• Hair Pulling (trichotillomania) – An impulsive control disorder which appears to be a habit, addiction, or an obsessive compulsive disorder. It involves pulling hair out from any part of the body. When hair is pulled from the scalp the results are patchy bald spots on their head. Usually they wear hats or scarves to cover up their baldness. Irregular levels of serotonin or dopamine play a possible role in hair pulling.
  • Bone breaking, punching, or head banging – Usually seen with autism or severe mental retardation.
  • Numerous piercings or tattoos – Can be a self injurious activity if it involves pain and/or stress relief.

Is Self-Injury a Suicide Attempt?
When a person causes injury upon themselves it is usually done without suicidal intentions, yet there have been cases where accidental deaths have happened. When a person self injures they do it as a means to reduce stress. People who self injure themselves usually possess a faulty sense of self value and these harsh feelings can whirlwind into a suicidal attempt. Often the intentions of self harm can go too far and it is at that point where professional intervention is necessary.

How to Help a Self Injurer:

  • Understand that self injurious behavior is a need to have control over oneself and it is a self comforting act
  • Show the person that you care about them and that you want to listen to them
  • Encourage them to express their emotions, especially anger
  • Spend quality time doing activities that are pleasurable
  • Help them seek out a therapist or support group
  • Avoid judgmental remarks

How Can Teens Help Themselves?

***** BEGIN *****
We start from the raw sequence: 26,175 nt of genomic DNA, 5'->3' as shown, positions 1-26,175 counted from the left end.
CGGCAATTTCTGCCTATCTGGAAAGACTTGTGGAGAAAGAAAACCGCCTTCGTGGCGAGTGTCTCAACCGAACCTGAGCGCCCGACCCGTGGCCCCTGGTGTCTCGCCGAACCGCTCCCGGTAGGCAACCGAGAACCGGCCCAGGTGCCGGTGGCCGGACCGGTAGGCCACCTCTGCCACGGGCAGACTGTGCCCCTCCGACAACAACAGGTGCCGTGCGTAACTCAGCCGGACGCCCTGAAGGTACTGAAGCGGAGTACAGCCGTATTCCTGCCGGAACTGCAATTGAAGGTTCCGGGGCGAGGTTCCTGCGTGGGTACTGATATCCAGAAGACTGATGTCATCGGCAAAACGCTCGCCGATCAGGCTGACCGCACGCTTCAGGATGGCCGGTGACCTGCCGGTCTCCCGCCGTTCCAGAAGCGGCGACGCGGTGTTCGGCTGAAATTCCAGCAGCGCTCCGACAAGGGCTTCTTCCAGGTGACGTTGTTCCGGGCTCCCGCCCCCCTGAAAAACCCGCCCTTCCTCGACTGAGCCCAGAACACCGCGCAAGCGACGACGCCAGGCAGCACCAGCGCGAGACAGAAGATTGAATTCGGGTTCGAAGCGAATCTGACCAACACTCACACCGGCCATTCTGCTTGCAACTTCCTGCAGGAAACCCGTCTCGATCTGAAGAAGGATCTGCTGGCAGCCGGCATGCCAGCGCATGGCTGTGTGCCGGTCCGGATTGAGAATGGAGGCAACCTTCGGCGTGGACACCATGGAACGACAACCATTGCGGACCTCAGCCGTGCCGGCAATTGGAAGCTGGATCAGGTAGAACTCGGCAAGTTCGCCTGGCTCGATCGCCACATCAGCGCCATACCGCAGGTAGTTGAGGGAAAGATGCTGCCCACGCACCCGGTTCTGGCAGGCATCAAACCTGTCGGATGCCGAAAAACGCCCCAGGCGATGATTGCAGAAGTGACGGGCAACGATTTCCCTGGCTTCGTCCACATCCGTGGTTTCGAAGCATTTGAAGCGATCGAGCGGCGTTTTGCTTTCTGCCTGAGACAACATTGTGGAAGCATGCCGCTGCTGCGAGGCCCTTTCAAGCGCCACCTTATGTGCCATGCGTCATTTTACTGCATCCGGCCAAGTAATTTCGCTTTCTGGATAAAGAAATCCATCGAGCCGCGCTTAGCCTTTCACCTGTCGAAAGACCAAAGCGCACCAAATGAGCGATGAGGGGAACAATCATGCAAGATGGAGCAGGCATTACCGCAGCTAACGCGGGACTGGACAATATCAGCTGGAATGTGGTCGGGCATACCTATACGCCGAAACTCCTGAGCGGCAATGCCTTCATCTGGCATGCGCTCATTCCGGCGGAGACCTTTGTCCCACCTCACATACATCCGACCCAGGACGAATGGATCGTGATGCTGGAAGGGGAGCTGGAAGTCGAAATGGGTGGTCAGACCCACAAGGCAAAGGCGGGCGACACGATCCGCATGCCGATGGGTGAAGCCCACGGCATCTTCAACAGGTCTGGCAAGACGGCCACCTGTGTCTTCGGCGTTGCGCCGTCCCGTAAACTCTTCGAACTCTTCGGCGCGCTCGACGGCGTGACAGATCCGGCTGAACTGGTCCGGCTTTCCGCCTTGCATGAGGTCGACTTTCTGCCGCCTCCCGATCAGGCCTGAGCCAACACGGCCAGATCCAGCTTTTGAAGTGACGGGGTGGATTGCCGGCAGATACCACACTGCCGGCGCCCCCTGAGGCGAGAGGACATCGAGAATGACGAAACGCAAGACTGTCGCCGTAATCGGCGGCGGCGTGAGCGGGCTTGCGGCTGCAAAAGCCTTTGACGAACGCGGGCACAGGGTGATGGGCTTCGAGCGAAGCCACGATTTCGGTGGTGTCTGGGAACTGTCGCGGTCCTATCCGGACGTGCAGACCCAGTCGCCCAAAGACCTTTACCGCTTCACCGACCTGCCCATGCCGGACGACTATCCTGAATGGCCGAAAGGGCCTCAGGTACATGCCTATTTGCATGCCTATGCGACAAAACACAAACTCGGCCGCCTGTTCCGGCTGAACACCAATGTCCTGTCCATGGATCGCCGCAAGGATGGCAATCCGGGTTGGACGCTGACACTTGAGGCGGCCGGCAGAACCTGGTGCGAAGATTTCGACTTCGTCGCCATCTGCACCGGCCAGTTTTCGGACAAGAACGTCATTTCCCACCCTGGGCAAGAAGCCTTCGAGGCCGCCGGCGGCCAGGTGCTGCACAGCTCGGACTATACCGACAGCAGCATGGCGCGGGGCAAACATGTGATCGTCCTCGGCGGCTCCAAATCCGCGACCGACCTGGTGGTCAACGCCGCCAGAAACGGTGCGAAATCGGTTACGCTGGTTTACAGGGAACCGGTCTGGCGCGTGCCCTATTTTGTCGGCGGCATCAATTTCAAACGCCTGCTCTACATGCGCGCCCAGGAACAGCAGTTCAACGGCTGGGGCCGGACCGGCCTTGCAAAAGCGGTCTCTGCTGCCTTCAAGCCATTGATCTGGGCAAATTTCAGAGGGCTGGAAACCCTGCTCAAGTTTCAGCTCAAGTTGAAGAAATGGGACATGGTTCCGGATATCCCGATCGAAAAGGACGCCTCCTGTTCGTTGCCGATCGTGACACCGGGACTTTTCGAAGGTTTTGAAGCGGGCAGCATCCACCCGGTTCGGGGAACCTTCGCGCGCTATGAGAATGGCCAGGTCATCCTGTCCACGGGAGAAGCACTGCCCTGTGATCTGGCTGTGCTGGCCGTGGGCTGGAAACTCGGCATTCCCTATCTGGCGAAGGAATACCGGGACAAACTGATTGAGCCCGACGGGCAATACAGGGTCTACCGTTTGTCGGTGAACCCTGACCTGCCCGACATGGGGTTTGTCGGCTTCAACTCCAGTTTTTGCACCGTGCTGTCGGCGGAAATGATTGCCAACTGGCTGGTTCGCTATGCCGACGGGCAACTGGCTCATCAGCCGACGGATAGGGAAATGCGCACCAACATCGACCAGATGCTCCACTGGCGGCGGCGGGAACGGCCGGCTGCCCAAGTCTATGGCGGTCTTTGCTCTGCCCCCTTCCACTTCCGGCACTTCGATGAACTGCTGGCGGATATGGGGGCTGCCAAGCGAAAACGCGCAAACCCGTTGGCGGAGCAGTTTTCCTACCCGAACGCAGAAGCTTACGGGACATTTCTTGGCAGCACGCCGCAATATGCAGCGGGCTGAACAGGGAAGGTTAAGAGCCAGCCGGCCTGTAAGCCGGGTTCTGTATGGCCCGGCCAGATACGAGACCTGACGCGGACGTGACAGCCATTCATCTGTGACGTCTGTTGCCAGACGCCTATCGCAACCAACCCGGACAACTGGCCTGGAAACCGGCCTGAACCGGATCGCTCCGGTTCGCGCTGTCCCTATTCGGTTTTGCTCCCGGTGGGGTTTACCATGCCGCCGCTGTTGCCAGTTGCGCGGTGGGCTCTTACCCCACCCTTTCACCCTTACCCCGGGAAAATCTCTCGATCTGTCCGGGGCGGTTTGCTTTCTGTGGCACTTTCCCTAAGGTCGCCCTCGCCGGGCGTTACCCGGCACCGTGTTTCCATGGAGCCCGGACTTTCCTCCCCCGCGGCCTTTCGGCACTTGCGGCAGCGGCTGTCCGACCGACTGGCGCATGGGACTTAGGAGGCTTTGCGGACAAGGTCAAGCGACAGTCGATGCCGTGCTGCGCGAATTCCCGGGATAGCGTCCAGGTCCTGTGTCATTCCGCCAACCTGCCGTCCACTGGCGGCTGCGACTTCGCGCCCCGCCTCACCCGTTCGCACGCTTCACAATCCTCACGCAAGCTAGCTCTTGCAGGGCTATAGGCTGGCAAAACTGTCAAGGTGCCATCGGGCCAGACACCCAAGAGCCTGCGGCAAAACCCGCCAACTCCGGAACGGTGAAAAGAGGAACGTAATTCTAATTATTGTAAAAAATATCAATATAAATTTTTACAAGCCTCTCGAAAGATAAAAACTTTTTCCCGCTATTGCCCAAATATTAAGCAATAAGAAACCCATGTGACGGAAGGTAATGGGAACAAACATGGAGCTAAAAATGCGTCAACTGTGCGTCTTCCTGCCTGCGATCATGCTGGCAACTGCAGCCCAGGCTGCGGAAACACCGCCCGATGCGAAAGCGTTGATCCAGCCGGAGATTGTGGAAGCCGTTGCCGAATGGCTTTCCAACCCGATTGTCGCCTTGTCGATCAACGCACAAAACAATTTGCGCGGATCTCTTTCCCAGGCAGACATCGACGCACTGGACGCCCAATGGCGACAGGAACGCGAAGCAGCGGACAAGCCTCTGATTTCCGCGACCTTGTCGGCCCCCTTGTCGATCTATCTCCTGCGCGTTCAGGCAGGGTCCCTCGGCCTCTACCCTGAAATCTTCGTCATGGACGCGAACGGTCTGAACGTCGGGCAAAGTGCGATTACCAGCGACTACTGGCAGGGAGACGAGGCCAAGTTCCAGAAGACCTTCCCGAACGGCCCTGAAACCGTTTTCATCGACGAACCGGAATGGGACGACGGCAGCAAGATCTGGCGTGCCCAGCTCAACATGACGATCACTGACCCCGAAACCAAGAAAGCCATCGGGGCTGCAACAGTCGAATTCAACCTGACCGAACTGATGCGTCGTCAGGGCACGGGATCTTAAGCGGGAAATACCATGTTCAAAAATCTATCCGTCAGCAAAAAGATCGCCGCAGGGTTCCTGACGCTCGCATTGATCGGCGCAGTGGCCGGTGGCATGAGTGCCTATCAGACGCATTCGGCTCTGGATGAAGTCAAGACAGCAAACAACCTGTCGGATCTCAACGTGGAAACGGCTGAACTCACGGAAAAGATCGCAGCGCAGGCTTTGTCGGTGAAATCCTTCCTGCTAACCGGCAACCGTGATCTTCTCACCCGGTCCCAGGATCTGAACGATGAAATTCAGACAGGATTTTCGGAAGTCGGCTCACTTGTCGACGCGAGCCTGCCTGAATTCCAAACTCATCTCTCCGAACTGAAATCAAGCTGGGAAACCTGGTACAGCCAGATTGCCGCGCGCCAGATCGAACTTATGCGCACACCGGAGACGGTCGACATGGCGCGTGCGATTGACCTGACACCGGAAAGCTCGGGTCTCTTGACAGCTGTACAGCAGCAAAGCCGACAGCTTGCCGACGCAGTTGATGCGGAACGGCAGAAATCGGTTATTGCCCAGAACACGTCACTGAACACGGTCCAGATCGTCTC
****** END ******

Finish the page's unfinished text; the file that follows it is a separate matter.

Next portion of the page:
• Realize that it is a problem and that there are probably issues that are hurting on the inside that need professional guidance
  • Realize that self harm is not about being a bad person, rather understanding that this behavior which is seemingly helping is becoming a significant issue
  • Seek out a mentor that can help. This could be a friend, Rabbi, minister, counselor, or relative or any other person you feel comfortable talking to about this issue
  • Seek help to understand what triggers these behaviors
  • Understand that self inuring behaviors are a way to self calm and learn better ways to calm yourself

Treatments for Self Injury
Psychotherapy is recommended for kids who hurt themselves. Sometimes medication will also be helpful. A psychological assessment by a qualified mental health practitioner can determine the most appropriate course of action in each case. Here are some of the common treatments for teens who self injure:

  • Cognitive-behavioral therapy. This helps a person understand why they hurt themselves in healthier ways.
  • Therapies that deal with post traumatic stress disorder such as EMDR (Eye Movement Desensitization and Reprocessing)
  • Hypnosis or self-relaxation
  • Group therapy which helps minimize shame, and helps express emotion in a healthy way
  • Family therapy which can trace back to history of family stress and helps families deal with their family member who self injures in a non judgmental way. It also teaches them how to communicate more effectively with each other and reduces parent-child conflicts and relationship difficulties.
  • Antidepressants or anti anxiety medications to reduce the impulsivity of the of the action while the self injurer is going for therapy
  • In critical situations, a self injurer needs to be hospitalized with various approaches along with a team of professionals

Do Teens Recover From Self-Injury?
Yes! With proper treatment, the prognosis is excellent. Self-injury can be the crisis that brings a family to therapy. This is often a turning point in the family’s life, helping not only the self-injuring teen, but also other members of the family to reach higher levels of emotional well-being than ever before.